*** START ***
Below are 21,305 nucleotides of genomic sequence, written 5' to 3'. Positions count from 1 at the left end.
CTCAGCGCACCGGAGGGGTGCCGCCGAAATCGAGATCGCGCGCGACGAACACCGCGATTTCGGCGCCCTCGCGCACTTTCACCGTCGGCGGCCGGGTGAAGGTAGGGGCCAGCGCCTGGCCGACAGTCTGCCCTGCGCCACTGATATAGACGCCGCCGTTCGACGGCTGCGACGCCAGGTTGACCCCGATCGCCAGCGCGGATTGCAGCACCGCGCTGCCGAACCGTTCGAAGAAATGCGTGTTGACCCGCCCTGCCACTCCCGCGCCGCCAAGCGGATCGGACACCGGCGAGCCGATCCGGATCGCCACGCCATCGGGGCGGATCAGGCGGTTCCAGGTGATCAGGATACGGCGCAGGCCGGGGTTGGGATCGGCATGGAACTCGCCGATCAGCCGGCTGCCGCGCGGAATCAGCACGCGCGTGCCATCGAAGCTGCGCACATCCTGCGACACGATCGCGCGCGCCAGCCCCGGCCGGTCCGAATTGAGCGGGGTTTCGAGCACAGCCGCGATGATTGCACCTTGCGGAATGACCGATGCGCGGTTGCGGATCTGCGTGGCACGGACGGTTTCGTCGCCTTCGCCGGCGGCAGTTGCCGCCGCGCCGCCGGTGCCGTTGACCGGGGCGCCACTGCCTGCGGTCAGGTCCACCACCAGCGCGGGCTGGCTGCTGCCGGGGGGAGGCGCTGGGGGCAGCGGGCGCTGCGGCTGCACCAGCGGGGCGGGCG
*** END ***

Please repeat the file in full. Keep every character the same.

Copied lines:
Below are 21,305 nucleotides of genomic sequence, written 5' to 3'. Positions count from 1 at the left end.
CTCAGCGCACCGGAGGGGTGCCGCCGAAATCGAGATCGCGCGCGACGAACACCGCGATTTCGGCGCCCTCGCGCACTTTCACCGTCGGCGGCCGGGTGAAGGTAGGGGCCAGCGCCTGGCCGACAGTCTGCCCTGCGCCACTGATATAGACGCCGCCGTTCGACGGCTGCGACGCCAGGTTGACCCCGATCGCCAGCGCGGATTGCAGCACCGCGCTGCCGAACCGTTCGAAGAAATGCGTGTTGACCCGCCCTGCCACTCCCGCGCCGCCAAGCGGATCGGACACCGGCGAGCCGATCCGGATCGCCACGCCATCGGGGCGGATCAGGCGGTTCCAGGTGATCAGGATACGGCGCAGGCCGGGGTTGGGATCGGCATGGAACTCGCCGATCAGCCGGCTGCCGCGCGGAATCAGCACGCGCGTGCCATCGAAGCTGCGCACATCCTGCGACACGATCGCGCGCGCCAGCCCCGGCCGGTCCGAATTGAGCGGGGTTTCGAGCACAGCCGCGATGATTGCACCTTGCGGAATGACCGATGCGCGGTTGCGGATCTGCGTGGCACGGACGGTTTCGTCGCCTTCGCCGGCGGCAGTTGCCGCCGCGCCGCCGGTGCCGTTGACCGGGGCGCCACTGCCTGCGGTCAGGTCCACCACCAGCGCGGGCTGGCTGCTGCCGGGGGGAGGCGCTGGGGGCAGCGGGCGCTGCGGCTGCACCAGCGGGGCGGGCG